Sep 14, 2009 - Government Lies, Health Care    Comments Off

Fact checking the President’s address to Congress

If you’ve been following the healthcare issue, you know most of these 10 “errors” and they most likely caused more than a few groans – or outbursts of “you lie” at your TV.

And here, his attacks on the Health Insurance Industry are checked.

To highlight abusive practices, Mr. Obama referred to an Illinois man who “lost his coverage in the middle of chemotherapy

Although the president has used this example previously, his conclusion is contradicted by the transcript of a June 16 hearing on industry practices before the Subcommittee of Oversight and Investigation of the House Committee on Energy and Commerce. The deceased’s sister testified that the insurer reinstated her brother’s coverage following intervention by the Illinois Attorney General’s Office. She testified that her brother received a prescribed stem-cell transplant within the desired three- to four-week “window of opportunity” from “one of the most renowned doctors in the whole world on the specific routine,” that the procedure “was extremely successful,” and that “it extended his life nearly three and a half years.”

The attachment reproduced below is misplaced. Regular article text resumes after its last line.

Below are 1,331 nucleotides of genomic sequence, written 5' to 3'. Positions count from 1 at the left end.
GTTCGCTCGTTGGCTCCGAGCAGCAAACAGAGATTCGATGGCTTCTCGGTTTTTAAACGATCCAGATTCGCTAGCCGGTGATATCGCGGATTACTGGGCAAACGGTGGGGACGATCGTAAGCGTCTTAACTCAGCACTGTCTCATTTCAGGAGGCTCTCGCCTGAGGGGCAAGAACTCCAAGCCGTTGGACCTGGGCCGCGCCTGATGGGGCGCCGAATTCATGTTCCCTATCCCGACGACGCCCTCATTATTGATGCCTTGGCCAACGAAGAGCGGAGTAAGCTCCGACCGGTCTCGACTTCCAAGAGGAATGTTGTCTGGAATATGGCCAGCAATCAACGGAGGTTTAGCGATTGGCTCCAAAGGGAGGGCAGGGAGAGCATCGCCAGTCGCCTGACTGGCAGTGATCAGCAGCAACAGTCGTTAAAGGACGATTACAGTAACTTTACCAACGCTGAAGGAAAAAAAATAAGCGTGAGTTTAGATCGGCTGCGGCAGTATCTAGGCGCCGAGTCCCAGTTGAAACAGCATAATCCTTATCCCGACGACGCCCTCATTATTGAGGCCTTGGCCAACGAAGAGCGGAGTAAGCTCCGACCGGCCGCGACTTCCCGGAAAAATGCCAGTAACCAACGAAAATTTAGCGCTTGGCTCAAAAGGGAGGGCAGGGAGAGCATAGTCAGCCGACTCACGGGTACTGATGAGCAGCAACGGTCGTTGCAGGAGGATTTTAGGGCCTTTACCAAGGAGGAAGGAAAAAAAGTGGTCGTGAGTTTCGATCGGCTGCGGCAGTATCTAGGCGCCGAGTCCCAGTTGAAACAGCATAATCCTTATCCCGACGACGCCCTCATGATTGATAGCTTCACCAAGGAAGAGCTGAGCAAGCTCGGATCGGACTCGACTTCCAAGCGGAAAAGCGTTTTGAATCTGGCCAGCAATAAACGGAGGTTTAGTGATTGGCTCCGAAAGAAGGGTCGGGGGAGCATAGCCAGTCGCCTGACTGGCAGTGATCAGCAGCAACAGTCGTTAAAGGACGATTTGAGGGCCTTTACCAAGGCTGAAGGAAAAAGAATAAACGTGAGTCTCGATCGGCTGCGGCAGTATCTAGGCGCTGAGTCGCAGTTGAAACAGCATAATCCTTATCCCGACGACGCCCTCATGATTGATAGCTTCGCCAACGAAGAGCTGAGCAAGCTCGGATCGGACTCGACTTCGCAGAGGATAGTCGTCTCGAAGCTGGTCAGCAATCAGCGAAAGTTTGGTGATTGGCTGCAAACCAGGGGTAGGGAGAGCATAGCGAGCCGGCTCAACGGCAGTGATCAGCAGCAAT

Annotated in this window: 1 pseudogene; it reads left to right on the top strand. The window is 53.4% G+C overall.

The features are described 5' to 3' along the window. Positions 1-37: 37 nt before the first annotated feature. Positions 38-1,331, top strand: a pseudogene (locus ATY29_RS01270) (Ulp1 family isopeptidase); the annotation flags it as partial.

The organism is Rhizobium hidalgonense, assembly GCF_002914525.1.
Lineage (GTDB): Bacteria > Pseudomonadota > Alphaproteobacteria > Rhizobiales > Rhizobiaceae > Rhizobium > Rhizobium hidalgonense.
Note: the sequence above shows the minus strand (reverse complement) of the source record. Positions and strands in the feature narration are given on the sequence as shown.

The president used Alabama to buttress his call for a government insurer to enhance competition in health insurance. He asserted that 90% of the Alabama health-insurance market is controlled by one insurer

Similarly, a Dec. 31, 2007, report by the Alabama Department of Insurance indicates that the insurer’s ratio of medical-claim costs to premiums for the year was 92%, with an administrative expense ratio (including claims settlement expenses) of 7.5%. Its net income, including investment income, was equivalent to 2% of premiums in that year.

In addition to these consumer friendly numbers, a survey in Consumer Reports this month reported that Blue Cross and Blue Shield of Alabama ranked second nationally in customer satisfaction among 41 preferred provider organization health plans. The insurer’s apparent efficiency may explain its dominance, as opposed to a lack of competition—especially since there are no obvious barriers to entry or expansion in Alabama faced by large national health insurers such as United Healthcare and Aetna.

The performance of Blue Cross and Blue Shield of Alabama is certainly far better than any of the government plans!

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